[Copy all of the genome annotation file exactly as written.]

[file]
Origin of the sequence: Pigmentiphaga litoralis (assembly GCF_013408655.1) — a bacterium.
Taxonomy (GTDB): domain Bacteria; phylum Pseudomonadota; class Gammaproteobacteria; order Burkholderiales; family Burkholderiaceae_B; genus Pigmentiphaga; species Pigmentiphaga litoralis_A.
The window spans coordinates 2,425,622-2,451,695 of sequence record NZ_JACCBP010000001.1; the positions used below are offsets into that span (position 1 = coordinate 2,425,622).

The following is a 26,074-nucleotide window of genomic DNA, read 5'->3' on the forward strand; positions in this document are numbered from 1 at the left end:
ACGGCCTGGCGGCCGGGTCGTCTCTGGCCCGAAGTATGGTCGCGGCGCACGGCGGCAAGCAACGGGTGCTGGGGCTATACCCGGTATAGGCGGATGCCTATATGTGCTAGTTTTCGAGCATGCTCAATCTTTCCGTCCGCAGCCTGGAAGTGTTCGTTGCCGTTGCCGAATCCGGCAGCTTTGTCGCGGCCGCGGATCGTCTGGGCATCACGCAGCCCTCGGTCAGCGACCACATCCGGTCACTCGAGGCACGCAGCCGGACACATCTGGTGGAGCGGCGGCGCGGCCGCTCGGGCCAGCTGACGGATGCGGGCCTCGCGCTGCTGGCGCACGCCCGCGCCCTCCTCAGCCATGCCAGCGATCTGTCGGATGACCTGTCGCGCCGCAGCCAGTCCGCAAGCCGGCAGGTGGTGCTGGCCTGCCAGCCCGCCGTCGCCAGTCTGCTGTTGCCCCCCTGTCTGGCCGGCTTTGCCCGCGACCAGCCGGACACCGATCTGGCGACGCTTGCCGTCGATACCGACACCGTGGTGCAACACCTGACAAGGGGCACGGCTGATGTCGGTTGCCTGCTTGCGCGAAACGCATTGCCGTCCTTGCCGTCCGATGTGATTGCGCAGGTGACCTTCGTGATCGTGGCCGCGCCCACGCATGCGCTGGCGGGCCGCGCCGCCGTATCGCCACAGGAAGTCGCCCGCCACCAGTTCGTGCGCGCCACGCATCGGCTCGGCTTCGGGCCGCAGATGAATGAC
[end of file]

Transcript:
Origin of the sequence: Pigmentiphaga litoralis (assembly GCF_013408655.1) — a bacterium.
Taxonomy (GTDB): domain Bacteria; phylum Pseudomonadota; class Gammaproteobacteria; order Burkholderiales; family Burkholderiaceae_B; genus Pigmentiphaga; species Pigmentiphaga litoralis_A.
The window spans coordinates 2,425,622-2,451,695 of sequence record NZ_JACCBP010000001.1; the positions used below are offsets into that span (position 1 = coordinate 2,425,622).

The following is a 26,074-nucleotide window of genomic DNA, read 5'->3' on the forward strand; positions in this document are numbered from 1 at the left end:
ACGGCCTGGCGGCCGGGTCGTCTCTGGCCCGAAGTATGGTCGCGGCGCACGGCGGCAAGCAACGGGTGCTGGGGCTATACCCGGTATAGGCGGATGCCTATATGTGCTAGTTTTCGAGCATGCTCAATCTTTCCGTCCGCAGCCTGGAAGTGTTCGTTGCCGTTGCCGAATCCGGCAGCTTTGTCGCGGCCGCGGATCGTCTGGGCATCACGCAGCCCTCGGTCAGCGACCACATCCGGTCACTCGAGGCACGCAGCCGGACACATCTGGTGGAGCGGCGGCGCGGCCGCTCGGGCCAGCTGACGGATGCGGGCCTCGCGCTGCTGGCGCACGCCCGCGCCCTCCTCAGCCATGCCAGCGATCTGTCGGATGACCTGTCGCGCCGCAGCCAGTCCGCAAGCCGGCAGGTGGTGCTGGCCTGCCAGCCCGCCGTCGCCAGTCTGCTGTTGCCCCCCTGTCTGGCCGGCTTTGCCCGCGACCAGCCGGACACCGATCTGGCGACGCTTGCCGTCGATACCGACACCGTGGTGCAACACCTGACAAGGGGCACGGCTGATGTCGGTTGCCTGCTTGCGCGAAACGCATTGCCGTCCTTGCCGTCCGATGTGATTGCGCAGGTGACCTTCGTGATCGTGGCCGCGCCCACGCATGCGCTGGCGGGCCGCGCCGCCGTATCGCCACAGGAAGTCGCCCGCCACCAGTTCGTGCGCGCCACGCATCGGCTCGGCTTCGGGCCGCAGATGAATGAC